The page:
I wonder if that’s why my grandpa has always been so antsy. He was raised bouncing from place to place to place. When would there be an opportunity to teach him how to stop bouncing and settle into home? But there was one place he began to learn how to be still. Church. While most of us grew up squirming through church services, my grandfather was still in church. Church was the place he found the father that he never had but always needed.
And then he met my grandmother and finally belonged to an earthly family. And this earthly family grew until it busted at the seams. My grandparents now have five daughters and even more son-in-laws. I am not talking about polygamy here, so how does this work? My grandpa worked so hard to finally have a family, that he wasn’t ever going to let anyone out once they were in. Once a Sharpless, always a Sharpless. In fact, he was the best man in my dad’s recent wedding. My dad divorced his daughter, my mom, nearly ten years ago. But nothing ever changed between my dad and my grandpa.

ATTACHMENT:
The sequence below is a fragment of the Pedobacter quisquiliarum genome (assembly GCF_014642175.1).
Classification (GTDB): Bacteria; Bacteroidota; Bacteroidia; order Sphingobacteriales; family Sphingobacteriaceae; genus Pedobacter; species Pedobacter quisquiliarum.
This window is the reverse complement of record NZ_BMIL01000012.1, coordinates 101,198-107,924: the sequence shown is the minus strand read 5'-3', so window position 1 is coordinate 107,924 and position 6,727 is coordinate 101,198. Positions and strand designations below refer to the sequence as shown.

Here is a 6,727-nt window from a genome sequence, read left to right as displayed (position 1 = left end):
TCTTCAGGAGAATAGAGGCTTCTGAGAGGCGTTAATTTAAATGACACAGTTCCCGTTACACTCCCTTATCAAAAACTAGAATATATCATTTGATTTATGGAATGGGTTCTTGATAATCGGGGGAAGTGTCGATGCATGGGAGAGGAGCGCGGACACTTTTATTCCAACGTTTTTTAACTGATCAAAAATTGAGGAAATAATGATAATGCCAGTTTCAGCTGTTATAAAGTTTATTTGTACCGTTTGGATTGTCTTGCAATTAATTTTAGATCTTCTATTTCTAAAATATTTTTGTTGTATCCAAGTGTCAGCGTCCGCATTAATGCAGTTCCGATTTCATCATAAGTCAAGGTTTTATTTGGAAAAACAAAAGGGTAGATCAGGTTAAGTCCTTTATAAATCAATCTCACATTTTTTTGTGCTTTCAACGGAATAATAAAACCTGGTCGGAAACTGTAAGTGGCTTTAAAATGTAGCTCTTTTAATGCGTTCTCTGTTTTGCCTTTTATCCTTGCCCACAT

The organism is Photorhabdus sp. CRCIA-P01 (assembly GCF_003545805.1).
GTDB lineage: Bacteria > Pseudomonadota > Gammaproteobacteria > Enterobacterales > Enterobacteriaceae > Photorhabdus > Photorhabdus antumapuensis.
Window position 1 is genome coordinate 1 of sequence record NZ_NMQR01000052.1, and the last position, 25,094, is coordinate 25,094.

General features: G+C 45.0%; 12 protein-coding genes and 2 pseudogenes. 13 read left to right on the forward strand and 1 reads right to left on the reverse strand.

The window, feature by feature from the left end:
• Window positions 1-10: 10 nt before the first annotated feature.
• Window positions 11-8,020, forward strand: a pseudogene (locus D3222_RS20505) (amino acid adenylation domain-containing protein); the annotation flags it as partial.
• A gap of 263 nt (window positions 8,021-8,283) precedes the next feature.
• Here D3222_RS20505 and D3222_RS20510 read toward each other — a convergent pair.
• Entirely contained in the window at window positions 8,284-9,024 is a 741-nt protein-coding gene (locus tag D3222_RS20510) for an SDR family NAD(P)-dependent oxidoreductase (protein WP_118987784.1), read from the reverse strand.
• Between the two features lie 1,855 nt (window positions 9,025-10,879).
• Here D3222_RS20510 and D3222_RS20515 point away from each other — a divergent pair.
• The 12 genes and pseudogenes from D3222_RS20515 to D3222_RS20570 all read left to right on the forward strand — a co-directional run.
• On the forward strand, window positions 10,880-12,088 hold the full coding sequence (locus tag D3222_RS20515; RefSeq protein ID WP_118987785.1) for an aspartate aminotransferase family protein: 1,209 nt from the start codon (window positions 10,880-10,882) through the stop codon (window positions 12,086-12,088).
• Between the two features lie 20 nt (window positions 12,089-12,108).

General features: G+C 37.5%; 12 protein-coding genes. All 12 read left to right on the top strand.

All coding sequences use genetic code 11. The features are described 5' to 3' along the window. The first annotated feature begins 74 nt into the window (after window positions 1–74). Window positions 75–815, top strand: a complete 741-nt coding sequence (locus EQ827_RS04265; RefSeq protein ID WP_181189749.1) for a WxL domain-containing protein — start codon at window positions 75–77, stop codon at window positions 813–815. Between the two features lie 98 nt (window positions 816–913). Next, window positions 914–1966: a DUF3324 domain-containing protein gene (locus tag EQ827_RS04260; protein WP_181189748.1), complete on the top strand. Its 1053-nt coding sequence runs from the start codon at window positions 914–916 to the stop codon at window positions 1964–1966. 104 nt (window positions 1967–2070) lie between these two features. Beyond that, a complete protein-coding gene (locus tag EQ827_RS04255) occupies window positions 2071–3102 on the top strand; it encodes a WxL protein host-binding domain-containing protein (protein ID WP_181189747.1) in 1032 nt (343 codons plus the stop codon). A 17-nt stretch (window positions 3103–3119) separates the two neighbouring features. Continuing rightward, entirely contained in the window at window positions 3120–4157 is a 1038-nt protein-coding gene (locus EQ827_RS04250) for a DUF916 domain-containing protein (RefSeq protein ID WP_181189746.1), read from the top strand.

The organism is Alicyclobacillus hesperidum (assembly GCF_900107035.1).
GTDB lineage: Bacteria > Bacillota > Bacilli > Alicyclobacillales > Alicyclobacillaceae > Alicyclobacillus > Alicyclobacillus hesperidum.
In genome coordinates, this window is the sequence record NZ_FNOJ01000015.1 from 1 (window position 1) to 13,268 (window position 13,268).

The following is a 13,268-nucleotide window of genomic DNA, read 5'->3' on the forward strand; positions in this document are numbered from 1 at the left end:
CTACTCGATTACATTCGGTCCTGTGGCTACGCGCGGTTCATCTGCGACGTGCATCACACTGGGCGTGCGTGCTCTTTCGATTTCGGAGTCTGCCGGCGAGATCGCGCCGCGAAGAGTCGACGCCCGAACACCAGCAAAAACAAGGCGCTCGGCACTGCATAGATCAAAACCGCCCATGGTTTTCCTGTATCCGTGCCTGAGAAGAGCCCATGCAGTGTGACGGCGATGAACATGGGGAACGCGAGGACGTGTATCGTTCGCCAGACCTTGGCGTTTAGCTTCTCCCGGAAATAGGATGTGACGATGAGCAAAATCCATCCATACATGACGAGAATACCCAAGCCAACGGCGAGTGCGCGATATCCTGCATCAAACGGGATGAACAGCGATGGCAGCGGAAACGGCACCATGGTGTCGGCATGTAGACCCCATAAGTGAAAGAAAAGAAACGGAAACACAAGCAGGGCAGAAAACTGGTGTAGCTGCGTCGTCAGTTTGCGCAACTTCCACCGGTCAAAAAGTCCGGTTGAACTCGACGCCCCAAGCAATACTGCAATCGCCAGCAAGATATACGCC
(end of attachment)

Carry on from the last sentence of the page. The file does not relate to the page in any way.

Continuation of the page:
A couple of months ago, I went home to my own ex-husband’s house to pick my children up from him. And there was my grandpa, deep in conversation at my ex’s kitchen table. My grandpa was such a pot stirrer, he wanted to know all of the details about why my marriage dissolved. It drove him crazy that all I would say was, “Well, sometimes these things just don’t work out, Grandpa.” So, then he would call each and every one of my sisters and push and pry. He was the king of prying. He pried until he could finally say with a smirk, “Guess what I heard? Did you know that?”